s is the issue of fatigue, which can directly or indirectly affect the nature and likelihood of human error in the flight desk, especially with the recent commercial developments. Fatigue has a direct and well established impact on human performance.
The purpose of this paper is to explore fatigue as one of the human factors that leads to accidents in the aviation industry and ways to mitigate its impact through use of various mitigating factors that ranges from Crew Resource Management (CRM) to the implementation of Standard Operation Procedures (SOPs).
To control the effects of fatigue in the aviation industry, fatigue management mechanisms should be employed. These mechanisms involve a process that that has three steps: Identifying causes of fatigue, recognizing effects of fatigue and lastly implementing fatigue strategies.
Identifying the causes of fatigue is the first step in fatigue management. Having in mind the recent and continuous commercial developments, the likelihood of the flight crew fatigue may be as a result of: cumulative sleep debt, unsympathetic rotating shift schedules, extended shifts and flying hours, circadian misalignment and the need to perform additional ground-based management (Flight Safety Foundation, 2003).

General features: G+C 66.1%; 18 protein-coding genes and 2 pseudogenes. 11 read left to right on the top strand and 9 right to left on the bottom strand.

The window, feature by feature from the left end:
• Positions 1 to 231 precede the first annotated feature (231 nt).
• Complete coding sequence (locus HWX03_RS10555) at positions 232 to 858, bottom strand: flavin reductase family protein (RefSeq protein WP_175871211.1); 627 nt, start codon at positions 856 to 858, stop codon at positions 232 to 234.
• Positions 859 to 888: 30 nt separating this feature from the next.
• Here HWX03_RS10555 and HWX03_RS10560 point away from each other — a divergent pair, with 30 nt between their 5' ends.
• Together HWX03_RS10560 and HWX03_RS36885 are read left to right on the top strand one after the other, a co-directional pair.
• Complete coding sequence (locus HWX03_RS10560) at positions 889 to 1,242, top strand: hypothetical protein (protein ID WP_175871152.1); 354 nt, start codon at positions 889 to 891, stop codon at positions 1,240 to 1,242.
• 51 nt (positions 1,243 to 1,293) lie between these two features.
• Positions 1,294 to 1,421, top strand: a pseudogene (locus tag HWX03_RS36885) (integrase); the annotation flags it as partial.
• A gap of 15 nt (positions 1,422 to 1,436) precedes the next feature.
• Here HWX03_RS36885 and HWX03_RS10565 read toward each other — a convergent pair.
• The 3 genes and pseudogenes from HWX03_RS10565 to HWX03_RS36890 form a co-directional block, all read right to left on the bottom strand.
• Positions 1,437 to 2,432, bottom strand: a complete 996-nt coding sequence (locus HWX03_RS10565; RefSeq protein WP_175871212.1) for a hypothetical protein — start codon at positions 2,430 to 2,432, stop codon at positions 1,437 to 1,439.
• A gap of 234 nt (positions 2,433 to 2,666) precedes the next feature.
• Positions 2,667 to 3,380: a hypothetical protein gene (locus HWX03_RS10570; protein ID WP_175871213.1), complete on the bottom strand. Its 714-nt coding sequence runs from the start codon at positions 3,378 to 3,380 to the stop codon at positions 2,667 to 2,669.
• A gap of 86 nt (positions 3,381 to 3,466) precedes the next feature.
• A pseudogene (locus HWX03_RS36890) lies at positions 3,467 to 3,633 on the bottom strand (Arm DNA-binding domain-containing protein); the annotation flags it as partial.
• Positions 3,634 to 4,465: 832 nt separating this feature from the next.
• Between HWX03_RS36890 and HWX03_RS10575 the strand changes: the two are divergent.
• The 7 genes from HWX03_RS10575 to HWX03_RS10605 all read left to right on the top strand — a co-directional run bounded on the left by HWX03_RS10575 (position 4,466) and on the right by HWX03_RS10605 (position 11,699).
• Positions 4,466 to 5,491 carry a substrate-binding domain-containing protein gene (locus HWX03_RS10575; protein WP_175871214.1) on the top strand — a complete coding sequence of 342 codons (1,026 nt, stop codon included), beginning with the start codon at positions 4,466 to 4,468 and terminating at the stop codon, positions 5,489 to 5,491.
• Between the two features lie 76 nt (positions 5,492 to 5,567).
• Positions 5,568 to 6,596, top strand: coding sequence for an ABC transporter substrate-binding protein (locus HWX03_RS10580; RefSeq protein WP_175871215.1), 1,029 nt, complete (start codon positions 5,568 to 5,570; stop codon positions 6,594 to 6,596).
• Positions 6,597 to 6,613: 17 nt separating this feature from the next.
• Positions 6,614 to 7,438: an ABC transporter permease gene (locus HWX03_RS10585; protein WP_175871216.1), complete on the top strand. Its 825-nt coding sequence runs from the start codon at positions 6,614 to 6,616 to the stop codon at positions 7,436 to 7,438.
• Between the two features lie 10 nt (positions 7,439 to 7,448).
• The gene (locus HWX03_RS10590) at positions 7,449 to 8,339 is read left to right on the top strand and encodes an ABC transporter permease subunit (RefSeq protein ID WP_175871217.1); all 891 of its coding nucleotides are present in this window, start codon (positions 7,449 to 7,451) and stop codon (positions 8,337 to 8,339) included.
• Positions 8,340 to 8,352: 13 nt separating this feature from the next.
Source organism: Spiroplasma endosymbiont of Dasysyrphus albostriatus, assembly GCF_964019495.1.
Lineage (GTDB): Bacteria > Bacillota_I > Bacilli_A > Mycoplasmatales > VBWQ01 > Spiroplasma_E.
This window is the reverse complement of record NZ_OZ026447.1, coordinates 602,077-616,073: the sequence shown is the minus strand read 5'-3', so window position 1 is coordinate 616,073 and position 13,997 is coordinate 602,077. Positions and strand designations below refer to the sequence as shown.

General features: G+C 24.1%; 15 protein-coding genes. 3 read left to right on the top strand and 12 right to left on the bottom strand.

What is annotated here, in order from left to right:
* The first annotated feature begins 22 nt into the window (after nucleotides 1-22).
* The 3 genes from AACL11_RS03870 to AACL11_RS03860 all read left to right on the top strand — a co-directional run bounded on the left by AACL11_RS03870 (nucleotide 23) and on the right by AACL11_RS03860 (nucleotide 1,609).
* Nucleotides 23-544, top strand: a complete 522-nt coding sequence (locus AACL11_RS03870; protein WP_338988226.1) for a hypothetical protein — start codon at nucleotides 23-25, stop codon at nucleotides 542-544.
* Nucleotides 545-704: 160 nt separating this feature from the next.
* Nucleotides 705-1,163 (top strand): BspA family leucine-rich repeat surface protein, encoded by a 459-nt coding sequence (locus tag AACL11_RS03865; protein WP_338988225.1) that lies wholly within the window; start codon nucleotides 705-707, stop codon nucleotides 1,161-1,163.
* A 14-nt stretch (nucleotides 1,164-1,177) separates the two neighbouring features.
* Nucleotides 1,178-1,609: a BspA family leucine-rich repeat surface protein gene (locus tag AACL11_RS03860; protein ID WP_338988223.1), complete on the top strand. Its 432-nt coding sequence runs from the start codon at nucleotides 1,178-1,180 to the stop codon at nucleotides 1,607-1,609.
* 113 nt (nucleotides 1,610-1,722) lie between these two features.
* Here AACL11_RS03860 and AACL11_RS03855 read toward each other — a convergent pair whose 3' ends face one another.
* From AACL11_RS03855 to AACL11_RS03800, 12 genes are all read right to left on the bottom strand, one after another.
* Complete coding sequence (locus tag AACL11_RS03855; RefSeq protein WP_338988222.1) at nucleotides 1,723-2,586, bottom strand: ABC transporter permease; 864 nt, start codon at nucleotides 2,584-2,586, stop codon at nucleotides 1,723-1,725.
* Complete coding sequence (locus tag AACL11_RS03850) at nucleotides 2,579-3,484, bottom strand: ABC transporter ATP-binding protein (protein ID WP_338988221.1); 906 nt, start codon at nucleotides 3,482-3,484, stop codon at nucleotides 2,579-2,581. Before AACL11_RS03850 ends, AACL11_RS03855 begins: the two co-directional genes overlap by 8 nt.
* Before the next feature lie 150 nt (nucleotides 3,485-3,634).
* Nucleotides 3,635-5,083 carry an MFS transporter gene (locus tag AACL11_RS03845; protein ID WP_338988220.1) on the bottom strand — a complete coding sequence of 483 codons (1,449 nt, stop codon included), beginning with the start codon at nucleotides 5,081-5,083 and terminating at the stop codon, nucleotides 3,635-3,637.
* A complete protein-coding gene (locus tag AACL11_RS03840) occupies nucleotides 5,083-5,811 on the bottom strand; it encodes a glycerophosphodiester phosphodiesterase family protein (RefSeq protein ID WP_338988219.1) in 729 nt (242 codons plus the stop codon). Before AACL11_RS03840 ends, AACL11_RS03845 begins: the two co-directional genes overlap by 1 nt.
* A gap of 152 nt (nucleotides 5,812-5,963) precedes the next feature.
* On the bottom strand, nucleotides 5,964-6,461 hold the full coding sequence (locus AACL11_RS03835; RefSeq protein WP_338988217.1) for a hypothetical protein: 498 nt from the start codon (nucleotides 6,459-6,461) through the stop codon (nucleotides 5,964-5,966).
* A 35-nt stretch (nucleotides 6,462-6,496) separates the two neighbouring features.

Effects of fatigue may ranges from minor errors to fatal errors or major accidents. Fatigue makes pilots to scan instruments less effectively; it affects their timing actions and ability to anticipate situations with the required level of accuracy.
Implementing the coping strategies to fatigue would make remarkable progress in improving safety and efficiency required to reduce and manage human errors. With proper management of fatigue, we can optimize the match between people and the systems in which they work, while improving safety and performance. These strategies include;
Conducting Crew Resource Management (CRM) training: The aim of this training is to educate the crew on the limits of human performance as well as to